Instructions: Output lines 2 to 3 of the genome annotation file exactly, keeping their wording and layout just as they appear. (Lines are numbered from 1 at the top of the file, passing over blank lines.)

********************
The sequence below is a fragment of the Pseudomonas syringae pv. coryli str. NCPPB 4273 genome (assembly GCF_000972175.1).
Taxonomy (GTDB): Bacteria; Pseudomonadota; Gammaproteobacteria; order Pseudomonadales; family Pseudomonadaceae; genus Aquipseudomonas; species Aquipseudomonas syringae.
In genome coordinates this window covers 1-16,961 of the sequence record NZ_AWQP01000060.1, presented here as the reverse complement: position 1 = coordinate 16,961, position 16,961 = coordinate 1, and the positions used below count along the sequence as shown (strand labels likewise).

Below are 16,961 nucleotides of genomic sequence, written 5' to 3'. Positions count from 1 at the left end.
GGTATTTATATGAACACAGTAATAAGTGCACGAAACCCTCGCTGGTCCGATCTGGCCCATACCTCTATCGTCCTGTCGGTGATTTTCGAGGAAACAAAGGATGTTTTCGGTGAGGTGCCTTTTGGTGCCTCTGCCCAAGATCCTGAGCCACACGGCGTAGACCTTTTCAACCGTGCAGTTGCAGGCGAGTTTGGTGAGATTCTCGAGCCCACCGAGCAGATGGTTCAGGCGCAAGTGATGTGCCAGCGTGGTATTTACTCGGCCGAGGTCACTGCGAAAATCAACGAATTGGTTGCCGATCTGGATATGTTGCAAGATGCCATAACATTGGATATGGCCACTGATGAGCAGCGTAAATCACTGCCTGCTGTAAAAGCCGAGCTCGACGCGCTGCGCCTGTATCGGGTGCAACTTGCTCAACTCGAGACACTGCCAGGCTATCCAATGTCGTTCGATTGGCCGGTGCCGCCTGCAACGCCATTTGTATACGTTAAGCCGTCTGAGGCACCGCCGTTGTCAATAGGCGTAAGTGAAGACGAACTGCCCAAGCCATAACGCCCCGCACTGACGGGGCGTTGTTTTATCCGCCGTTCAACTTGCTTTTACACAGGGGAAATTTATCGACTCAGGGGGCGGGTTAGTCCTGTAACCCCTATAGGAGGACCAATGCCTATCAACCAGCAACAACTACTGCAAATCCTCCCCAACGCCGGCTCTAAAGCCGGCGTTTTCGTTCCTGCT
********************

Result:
Taxonomy (GTDB): Bacteria; Pseudomonadota; Gammaproteobacteria; order Pseudomonadales; family Pseudomonadaceae; genus Aquipseudomonas; species Aquipseudomonas syringae.
In genome coordinates this window covers 1-16,961 of the sequence record NZ_AWQP01000060.1, presented here as the reverse complement: position 1 = coordinate 16,961, position 16,961 = coordinate 1, and the positions used below count along the sequence as shown (strand labels likewise).